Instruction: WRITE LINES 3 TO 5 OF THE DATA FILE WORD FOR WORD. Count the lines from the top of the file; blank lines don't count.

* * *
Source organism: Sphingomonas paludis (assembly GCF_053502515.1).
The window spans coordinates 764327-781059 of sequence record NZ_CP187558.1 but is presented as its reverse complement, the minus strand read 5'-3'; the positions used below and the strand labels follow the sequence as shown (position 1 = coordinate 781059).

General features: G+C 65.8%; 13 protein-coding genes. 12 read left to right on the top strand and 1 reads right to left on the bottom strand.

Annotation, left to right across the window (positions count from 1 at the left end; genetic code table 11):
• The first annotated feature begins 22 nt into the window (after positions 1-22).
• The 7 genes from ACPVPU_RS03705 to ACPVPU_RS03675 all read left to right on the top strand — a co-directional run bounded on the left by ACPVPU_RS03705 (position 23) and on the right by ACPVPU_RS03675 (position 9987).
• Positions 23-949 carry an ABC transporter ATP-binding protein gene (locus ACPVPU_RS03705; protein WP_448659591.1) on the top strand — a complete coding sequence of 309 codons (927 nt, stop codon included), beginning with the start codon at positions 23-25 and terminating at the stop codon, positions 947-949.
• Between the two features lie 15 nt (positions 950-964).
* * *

General features: G+C 65.8%; 13 protein-coding genes. 12 read left to right on the top strand and 1 reads right to left on the bottom strand.

Annotation, left to right across the window (positions count from 1 at the left end; genetic code table 11):
• The first annotated feature begins 22 nt into the window (after positions 1-22).